We have become imbalanced in our thinking. It’s important to dig for truth and get to the facts to the end of whatever may be discovered. It’s our individual responsibility to do so. We can’t continue to have popular culture continue to affect our thought processes. We are responsible for what we focus on and to find the answers to the questions about our shared history. Ida B. Wells is indeed remembered for the woman that she was. Through her reporting of facts, she reported the unthinkable. She tried to save lives even though many had already been lossed. Ida B. Wells stood up against mainstream journalism and brought to light misreported horrors. I think she did it out of the duty for her people and she expected no accolades.

I’ve managed to mention four African American writers in this post. Certainly there are more. Their works have affected us all profoundly. The ability to write,  express, and capture in print is a skill that I most admire in others. As I continue to develop my skill as a copywriter, my goal is to write simply and engage my readers.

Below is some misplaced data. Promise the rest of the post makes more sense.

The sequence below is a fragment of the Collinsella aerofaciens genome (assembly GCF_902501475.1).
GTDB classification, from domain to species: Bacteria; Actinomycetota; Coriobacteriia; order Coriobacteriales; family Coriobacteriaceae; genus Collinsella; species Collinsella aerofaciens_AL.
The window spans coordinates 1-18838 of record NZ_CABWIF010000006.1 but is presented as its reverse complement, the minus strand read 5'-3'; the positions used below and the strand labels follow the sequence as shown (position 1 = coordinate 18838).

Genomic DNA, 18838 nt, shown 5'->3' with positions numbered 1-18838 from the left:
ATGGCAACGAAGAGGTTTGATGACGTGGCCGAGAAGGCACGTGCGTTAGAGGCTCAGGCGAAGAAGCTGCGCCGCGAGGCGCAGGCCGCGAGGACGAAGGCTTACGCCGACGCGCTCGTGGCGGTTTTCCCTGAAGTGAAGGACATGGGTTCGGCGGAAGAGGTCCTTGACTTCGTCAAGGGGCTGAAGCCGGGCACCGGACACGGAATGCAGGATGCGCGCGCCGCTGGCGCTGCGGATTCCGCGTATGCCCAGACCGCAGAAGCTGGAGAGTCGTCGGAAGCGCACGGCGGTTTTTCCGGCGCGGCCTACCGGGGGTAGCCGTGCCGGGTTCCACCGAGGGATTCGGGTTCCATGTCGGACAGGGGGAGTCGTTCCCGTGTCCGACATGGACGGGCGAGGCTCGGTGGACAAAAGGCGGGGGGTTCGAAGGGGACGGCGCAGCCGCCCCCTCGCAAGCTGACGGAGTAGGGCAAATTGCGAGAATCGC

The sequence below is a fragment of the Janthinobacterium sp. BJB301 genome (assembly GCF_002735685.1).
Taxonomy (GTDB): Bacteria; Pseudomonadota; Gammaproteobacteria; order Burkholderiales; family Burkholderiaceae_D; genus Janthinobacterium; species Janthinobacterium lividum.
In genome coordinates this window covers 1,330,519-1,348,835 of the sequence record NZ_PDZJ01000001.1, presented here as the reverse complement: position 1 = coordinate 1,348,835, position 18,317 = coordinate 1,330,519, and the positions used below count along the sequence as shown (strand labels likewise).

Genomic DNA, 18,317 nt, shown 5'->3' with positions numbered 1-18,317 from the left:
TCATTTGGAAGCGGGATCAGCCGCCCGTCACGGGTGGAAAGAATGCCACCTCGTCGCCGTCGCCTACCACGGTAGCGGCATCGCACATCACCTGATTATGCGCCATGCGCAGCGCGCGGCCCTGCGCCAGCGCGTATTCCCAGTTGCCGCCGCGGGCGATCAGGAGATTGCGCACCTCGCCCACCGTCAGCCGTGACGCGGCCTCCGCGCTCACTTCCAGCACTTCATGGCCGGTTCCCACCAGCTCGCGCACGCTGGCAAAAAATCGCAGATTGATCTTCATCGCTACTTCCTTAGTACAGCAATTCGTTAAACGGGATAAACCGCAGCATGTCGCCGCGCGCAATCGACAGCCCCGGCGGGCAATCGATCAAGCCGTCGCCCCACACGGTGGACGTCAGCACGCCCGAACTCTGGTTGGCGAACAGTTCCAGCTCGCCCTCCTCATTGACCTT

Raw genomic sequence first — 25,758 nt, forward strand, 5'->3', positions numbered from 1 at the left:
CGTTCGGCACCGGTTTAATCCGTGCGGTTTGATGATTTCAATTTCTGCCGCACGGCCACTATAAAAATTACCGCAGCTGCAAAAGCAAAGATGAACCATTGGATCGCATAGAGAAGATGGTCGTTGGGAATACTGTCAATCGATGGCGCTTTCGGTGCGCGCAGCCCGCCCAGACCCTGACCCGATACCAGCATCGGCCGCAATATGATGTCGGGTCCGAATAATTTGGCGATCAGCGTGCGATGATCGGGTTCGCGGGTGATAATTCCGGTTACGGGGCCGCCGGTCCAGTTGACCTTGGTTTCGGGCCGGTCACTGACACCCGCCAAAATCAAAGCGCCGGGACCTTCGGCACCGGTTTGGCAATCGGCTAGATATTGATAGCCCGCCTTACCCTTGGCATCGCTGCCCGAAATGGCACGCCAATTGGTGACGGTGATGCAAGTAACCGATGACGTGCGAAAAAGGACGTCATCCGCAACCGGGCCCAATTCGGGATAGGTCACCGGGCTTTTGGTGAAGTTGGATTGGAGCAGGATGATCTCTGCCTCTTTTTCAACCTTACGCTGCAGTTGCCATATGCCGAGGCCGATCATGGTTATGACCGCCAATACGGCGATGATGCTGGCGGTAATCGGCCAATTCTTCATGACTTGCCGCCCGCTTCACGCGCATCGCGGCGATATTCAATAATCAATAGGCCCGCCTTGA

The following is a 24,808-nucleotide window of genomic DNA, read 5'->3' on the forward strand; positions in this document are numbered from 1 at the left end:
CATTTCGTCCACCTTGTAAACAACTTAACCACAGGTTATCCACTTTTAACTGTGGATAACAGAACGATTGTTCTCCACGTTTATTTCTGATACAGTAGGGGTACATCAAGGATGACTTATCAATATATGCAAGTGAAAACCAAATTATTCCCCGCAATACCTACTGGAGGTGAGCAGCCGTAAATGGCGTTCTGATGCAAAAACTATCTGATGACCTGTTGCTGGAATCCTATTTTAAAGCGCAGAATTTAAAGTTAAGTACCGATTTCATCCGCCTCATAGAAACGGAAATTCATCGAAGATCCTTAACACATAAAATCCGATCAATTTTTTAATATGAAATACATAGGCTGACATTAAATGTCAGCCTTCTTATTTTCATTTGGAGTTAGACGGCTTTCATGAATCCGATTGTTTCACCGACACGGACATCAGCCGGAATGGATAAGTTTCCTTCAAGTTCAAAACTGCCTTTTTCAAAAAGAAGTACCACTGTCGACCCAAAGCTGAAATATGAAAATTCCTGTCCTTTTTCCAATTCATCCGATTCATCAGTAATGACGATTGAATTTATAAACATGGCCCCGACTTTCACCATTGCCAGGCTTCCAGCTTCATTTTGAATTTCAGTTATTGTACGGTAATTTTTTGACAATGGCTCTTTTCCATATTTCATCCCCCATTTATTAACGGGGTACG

As a follower of Jesus Christ, I’ve come to learn from John chapter one that anothet name for Jesus Christ is, The Word. We know  that much of Christ’s words have been saved in the Bible. The ability to write the spoken word, well there is nothing as important as that. Tell me, by what other means can we truly remember our past if it not the printed word?

Forever Peace and Grace,

Regine Baptiste













One thought on “A Scattered People Remembered